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Significant Cases

  • State vs. W. J.

    Client was charged with felony First Degree Burglary, misdemeanor Trespass and Theft.  Defense, by showing other contributing factors, was able to procure a continuance for dismissal.  With conditions, including voluntary acceptance of appropriate medical care, client avoids conviction and keeps record clean.

    We presented a M’Naghten defense, that is, not guilty by reason of mental illness.  Competence was first examined, and medical treatment of schizophrenia proved successful.

  • State vs. S. E.

    Client was charged with felony 5th Degree Sale and 5th Degree Possession of Marijuana. Through case negotiations, we were able to get a dismissal of the sale charge and a stay of adjudication of the possession charge.  Client served two days of jail and sentence to serve, but is now able to get a dismissal of the possession charge, once probation is completed.  His record will remain clean.

  • State vs. R. B.

    Client was charged with felony Aggravated Forgery and gross misdemeanor Giving Peace Officer False Name of Another Person.  We argued the scope of search exceeded powers granted to police.  We were able to procure a dismissal of both charges.  This protected client’s ability to pursue a change in his immigration status.

  • State vs. F. J.

    Client was charged with felony 5th Degree Possession Schedule 1, not small amount of marijuana.  By arguing the existence of faulty probable cause, we were able to get a stay of adjudication for client.  Upon successful completion of probationary period, the charge will be dismissed from his record.

  • State vs. S. E.

    Client was charged with five counts of felony Possession of Firearm by one convicted or adjudicated delinquent for crime of violence, calling for mandatory prison sentence.  Through our investigation, legal research, and continued negotiation, we were able to garner dismissals of four of the five counts, and a stay of adjudication on the fifth.  Client was thus able to avoid jail time and keep this charge off of his record.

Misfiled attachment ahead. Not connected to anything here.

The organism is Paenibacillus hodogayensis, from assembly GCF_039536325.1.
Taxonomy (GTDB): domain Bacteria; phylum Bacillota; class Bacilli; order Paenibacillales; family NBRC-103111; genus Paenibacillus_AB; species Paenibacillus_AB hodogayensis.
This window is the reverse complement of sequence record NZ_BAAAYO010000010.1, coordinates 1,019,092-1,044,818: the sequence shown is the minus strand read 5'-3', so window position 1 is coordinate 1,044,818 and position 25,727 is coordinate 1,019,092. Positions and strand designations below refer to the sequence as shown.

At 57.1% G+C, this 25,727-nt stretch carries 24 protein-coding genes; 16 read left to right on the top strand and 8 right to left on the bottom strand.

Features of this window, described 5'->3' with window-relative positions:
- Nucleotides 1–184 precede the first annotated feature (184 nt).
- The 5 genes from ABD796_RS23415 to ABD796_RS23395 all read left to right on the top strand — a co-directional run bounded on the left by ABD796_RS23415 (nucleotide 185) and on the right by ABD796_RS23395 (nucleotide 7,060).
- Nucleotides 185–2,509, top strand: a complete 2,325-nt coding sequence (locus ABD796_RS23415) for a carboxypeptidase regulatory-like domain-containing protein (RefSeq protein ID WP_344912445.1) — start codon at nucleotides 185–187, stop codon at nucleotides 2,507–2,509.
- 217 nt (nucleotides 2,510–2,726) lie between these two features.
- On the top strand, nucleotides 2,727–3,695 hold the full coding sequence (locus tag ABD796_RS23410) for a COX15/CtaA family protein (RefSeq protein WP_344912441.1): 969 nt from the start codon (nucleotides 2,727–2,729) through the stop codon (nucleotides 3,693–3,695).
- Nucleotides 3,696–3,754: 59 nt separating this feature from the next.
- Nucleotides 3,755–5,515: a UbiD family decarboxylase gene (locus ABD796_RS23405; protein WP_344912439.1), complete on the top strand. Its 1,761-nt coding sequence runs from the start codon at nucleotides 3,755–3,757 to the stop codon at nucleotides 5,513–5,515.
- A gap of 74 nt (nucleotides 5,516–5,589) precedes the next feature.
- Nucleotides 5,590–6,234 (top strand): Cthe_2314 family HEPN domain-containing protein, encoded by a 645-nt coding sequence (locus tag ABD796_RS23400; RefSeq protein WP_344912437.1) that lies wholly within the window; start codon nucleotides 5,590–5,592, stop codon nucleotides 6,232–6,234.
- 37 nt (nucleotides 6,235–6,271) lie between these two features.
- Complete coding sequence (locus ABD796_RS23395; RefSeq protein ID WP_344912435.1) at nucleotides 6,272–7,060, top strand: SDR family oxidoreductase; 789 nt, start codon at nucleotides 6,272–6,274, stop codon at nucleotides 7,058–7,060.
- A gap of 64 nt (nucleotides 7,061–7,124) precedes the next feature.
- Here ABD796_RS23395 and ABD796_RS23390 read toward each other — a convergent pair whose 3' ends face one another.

• State vs. M. L.

    Client was charged with felony Cruelty to Animals.  Through case investigation, we were able to show sufficient basis for a dismissal of charges.  Client’s record was kept clean.

  • In the Matter of the Welfare of K. C.

    Client was charged with felony First Degree Damage to Property and felony Dangerous Weapon, Reckless Discharge.  Client successfully completed reparations and demonstrated through personal accountability and actions to garner a Continuance for Dismissal to maintain a clean record.

  • State v. E.C.

    Client was charged with DWI, a first time offense. We conducted a contested evidentiary hearing on our motions to dismiss and suppress. The Court ordered suppression of the urine test result and dismissed the charge of operating a motor vehicle with an alcohol concentration over .08, on the basis that the client did not voluntarily consent to the test. Client pleaded guilty to a reduced charge of Careless Driving. The DWI was dismissed. The implied consent license revocation was also reversed, by Order of the Court, and client was eligible for a refund of the $680 driver’s license reinstatement fee.